Data from various sources indicate that truckload capacity is starting to tighten. For example, here’s some data from Wolfe Research published earlier this year:
When capacity gets tight, shippers tend to leverage the spot market more. But there’s always the risk of service or safety issues when you go that route. What are some best practices when it comes to finding a reliable carrier using the spot market?
A lot of shippers and 3PLs are taking a similar [risk management] approach, really focusing on their carrier due diligence [process]. If you have to go out to the spot market and potentially bring in a [carrier] that isn’t part of your network already, really staying true to your corporation’s due diligence — your checklist for an authorized and approved carrier — [is important].
The service ratings, the BASICs [Behavior Analysis and Safety Improvement Categories], your views on the combination of the BASICs…the carrier’s financial status…a lot of those things come into play. But it’s not just that — it’s time sensitivity [too]. If you’re going out to the spot market, you’re really under the gun to get your freight covered, so having that gray area — the ability to waiver some of your stringent due diligence [requirements] — really comes into play.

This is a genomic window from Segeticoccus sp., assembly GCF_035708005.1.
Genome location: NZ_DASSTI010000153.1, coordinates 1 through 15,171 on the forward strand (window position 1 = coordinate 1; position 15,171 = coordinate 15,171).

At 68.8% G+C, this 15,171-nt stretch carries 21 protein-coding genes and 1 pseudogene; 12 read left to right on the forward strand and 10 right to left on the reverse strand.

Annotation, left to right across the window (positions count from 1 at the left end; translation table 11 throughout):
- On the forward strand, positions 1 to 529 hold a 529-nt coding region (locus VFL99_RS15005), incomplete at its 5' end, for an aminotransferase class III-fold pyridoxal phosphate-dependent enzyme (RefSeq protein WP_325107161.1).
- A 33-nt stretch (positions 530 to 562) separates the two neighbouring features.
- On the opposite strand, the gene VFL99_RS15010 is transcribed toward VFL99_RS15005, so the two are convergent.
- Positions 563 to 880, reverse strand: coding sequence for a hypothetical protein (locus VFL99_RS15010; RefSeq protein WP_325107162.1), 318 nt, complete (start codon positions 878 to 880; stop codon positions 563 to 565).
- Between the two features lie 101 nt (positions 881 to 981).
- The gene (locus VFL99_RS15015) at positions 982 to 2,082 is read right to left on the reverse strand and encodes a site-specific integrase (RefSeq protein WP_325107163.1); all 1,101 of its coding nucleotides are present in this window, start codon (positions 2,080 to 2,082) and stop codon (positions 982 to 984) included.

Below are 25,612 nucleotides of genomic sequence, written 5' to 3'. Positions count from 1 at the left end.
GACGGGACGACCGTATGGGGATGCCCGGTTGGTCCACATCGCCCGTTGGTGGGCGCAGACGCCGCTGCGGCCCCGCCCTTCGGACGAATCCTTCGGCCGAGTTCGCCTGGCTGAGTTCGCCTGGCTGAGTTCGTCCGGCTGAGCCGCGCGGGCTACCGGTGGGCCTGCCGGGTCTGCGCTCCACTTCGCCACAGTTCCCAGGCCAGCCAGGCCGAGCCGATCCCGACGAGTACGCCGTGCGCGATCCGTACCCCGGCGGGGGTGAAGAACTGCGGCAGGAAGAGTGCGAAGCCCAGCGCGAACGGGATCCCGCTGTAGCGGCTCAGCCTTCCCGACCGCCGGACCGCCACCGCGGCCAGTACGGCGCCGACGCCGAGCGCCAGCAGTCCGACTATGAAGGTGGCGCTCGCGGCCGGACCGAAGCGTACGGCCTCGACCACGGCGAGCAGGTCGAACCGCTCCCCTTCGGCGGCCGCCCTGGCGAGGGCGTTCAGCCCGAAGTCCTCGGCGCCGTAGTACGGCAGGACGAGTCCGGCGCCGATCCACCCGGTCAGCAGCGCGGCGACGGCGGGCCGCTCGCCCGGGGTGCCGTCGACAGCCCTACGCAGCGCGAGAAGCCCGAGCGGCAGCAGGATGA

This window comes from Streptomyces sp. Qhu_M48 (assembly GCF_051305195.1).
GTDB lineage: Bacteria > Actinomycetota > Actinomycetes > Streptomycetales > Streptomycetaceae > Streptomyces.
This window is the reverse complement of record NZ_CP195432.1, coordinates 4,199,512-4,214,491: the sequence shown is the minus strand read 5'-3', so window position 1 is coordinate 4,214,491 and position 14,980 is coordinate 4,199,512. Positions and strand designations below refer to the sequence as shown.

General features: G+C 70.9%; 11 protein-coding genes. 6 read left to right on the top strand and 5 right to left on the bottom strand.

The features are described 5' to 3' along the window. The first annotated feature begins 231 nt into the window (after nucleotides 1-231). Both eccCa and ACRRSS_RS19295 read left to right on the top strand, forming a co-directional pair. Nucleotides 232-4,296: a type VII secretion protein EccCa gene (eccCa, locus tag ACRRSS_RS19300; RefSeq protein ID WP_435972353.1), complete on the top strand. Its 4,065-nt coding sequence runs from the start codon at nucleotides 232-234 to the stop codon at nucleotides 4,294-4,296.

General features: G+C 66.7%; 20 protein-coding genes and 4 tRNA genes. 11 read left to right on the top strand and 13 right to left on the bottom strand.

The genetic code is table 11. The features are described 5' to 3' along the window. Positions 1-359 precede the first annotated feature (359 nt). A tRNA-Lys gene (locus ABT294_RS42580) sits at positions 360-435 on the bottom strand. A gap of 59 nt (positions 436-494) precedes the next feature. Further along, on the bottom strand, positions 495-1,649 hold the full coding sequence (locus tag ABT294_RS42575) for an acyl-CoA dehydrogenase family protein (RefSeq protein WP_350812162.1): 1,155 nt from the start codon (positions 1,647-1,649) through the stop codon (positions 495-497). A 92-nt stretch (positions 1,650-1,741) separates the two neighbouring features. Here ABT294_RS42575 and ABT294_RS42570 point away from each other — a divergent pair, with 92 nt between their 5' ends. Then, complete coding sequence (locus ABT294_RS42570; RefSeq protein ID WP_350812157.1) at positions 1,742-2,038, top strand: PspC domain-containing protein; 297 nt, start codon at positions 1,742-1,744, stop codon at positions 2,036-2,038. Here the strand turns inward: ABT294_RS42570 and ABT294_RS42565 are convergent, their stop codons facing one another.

But the best practice is to continue to focus on your corporation’s due diligence [process] and then [move forward] from there.
When it comes to finding spot capacity, a lot of shippers still “dial for diesels” — that is, they pick up the phone and call a bunch of carriers. Over the years, however, software vendors have enhanced the spot procurement capabilities of transportation management systems (TMS), thus enabling shippers to better integrate the process with their overall operations. “You’re looking at two different approaches to the spot market: going out and finding posted capacity and then posting your available loads,” explained Hope. Watch the short clip below for her comments on how a TMS can streamline and automate those approaches.
Here’s a snippet of what she said:
Transportation management systems today have the ability to interface [with third-party load boards] and bring in available capacity that has been posted…If your TMS is truly robust, it’s going to take that posted capacity carrier and bump it up against your carrier network…if that carrier is already in your network [of approved and authorized providers], you right there have already reduced your risk.
Watch the rest of my conversation with Hope for additional insights on this topic, then post a comment and share your perspective!